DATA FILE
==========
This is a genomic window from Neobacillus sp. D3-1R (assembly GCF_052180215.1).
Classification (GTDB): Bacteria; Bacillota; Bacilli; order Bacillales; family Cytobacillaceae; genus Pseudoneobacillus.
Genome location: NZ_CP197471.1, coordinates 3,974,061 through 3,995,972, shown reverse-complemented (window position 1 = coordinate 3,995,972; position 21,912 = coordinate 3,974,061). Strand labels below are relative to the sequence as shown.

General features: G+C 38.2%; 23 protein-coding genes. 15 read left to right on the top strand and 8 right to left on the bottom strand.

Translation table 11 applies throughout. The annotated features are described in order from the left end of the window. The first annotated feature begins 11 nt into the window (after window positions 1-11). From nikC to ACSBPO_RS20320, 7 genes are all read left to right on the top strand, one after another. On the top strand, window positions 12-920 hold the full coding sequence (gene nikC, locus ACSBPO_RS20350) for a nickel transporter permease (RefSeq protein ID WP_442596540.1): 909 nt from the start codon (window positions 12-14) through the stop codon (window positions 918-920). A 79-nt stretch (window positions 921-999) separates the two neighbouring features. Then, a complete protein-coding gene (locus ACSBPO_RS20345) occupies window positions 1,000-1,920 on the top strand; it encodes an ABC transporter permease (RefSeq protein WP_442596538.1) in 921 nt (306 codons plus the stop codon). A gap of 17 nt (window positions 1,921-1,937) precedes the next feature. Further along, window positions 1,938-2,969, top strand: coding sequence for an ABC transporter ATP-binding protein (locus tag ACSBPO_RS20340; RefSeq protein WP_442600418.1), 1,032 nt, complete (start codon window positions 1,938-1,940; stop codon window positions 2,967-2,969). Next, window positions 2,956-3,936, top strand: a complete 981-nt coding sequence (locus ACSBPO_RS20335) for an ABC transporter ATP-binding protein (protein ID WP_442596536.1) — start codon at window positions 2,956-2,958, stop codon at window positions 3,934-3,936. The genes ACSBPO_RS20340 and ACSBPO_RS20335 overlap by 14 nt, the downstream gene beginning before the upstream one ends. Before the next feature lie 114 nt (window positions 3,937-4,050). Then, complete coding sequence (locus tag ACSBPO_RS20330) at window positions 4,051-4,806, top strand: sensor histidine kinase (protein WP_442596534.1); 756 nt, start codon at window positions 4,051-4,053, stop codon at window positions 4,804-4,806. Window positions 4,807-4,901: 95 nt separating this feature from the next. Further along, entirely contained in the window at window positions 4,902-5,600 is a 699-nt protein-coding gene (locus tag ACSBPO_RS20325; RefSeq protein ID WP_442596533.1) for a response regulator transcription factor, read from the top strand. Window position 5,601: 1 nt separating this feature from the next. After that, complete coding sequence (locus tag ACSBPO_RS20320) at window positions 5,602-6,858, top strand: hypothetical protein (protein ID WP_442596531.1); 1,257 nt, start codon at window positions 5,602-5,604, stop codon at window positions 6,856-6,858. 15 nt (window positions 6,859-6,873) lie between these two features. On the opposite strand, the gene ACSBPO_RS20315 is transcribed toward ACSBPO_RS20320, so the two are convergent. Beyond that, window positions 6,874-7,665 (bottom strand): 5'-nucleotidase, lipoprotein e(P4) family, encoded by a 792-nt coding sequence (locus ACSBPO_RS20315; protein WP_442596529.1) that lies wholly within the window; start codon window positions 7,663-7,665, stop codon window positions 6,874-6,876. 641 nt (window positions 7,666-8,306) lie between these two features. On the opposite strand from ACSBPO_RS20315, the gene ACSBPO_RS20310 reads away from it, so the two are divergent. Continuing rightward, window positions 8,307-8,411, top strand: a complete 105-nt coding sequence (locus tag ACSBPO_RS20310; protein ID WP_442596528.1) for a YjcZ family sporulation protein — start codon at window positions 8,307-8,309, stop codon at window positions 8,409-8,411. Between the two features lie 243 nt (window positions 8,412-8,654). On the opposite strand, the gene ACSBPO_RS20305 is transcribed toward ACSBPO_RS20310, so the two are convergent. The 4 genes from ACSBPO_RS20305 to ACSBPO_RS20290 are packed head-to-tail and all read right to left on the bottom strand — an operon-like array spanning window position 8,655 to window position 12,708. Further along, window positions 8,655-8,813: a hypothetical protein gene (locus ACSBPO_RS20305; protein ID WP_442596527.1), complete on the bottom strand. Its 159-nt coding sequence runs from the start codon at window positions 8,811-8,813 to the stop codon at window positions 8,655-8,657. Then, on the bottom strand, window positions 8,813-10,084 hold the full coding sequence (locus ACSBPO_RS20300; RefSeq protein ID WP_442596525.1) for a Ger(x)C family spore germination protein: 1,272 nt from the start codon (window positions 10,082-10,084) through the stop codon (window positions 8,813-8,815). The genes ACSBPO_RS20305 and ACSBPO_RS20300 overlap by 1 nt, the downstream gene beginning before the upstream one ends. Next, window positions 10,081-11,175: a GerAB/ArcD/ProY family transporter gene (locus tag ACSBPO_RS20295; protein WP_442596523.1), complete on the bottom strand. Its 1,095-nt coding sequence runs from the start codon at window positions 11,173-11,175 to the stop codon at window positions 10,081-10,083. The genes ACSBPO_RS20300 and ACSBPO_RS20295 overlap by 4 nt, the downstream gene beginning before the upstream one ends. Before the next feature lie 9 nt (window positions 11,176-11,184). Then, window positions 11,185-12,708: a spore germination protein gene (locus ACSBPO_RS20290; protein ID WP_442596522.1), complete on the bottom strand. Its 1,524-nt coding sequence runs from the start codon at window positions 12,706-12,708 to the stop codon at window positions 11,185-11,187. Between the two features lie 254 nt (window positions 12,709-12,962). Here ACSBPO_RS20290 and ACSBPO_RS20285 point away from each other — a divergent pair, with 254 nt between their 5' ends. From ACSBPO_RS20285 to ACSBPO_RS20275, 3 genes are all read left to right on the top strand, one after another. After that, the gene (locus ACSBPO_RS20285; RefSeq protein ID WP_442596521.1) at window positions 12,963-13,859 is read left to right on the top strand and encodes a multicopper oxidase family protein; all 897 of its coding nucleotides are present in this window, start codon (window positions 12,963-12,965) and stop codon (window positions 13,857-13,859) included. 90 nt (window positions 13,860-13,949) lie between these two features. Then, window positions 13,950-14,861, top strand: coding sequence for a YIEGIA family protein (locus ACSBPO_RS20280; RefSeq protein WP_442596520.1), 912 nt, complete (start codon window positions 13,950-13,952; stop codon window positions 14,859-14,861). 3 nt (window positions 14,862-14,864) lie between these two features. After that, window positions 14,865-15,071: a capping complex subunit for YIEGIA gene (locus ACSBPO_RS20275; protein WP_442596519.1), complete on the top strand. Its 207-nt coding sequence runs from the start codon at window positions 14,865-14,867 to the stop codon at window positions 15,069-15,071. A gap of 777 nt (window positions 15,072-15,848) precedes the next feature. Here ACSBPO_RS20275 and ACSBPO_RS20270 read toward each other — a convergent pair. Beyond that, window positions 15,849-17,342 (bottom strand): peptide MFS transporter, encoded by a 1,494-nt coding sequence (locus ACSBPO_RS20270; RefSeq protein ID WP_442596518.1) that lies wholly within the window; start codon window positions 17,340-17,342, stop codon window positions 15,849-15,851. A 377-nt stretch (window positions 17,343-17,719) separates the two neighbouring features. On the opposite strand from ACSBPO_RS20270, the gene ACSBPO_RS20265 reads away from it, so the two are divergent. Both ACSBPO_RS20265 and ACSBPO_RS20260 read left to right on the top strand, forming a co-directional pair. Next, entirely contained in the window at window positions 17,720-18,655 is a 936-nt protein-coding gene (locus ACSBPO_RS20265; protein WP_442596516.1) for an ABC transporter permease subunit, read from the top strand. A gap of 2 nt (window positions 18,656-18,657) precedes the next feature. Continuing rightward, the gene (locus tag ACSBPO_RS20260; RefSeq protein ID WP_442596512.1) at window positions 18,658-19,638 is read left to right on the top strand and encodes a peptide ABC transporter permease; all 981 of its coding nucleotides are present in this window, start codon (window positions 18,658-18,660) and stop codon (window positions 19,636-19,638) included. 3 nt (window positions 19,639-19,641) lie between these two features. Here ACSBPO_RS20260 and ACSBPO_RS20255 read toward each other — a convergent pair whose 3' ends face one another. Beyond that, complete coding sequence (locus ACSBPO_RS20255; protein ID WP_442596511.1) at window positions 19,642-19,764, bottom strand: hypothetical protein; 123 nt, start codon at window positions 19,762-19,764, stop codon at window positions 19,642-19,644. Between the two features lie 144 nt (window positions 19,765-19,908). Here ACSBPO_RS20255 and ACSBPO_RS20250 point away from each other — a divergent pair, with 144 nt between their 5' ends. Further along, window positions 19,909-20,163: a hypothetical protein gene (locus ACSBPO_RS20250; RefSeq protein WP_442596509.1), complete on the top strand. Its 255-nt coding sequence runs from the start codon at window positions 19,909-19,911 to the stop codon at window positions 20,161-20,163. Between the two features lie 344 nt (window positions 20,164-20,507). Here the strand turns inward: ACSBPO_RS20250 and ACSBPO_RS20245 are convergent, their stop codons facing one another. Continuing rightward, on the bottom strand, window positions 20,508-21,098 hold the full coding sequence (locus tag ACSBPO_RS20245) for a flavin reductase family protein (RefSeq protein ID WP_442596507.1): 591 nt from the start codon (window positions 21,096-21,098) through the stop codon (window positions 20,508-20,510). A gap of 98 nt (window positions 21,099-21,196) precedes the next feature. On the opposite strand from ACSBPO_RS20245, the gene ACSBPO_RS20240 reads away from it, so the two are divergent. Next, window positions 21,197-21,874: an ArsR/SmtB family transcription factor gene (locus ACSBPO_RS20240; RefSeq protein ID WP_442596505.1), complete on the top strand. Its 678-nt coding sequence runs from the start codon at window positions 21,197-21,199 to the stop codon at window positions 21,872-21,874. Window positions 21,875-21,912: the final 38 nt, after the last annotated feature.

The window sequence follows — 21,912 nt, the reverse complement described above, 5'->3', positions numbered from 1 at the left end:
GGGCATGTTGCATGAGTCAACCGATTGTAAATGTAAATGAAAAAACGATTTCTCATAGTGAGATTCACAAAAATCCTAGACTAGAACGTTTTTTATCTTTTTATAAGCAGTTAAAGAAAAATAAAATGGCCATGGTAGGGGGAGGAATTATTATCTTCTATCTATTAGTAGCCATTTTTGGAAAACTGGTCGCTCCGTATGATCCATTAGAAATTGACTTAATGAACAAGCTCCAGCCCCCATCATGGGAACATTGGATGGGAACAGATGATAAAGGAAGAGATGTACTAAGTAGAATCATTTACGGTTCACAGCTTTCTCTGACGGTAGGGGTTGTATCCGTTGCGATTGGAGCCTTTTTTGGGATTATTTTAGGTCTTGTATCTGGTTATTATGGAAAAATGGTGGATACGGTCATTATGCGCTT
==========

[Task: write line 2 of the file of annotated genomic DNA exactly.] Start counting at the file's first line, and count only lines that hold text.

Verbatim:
Classification (GTDB): Bacteria; Bacillota; Bacilli; order Bacillales; family Cytobacillaceae; genus Pseudoneobacillus.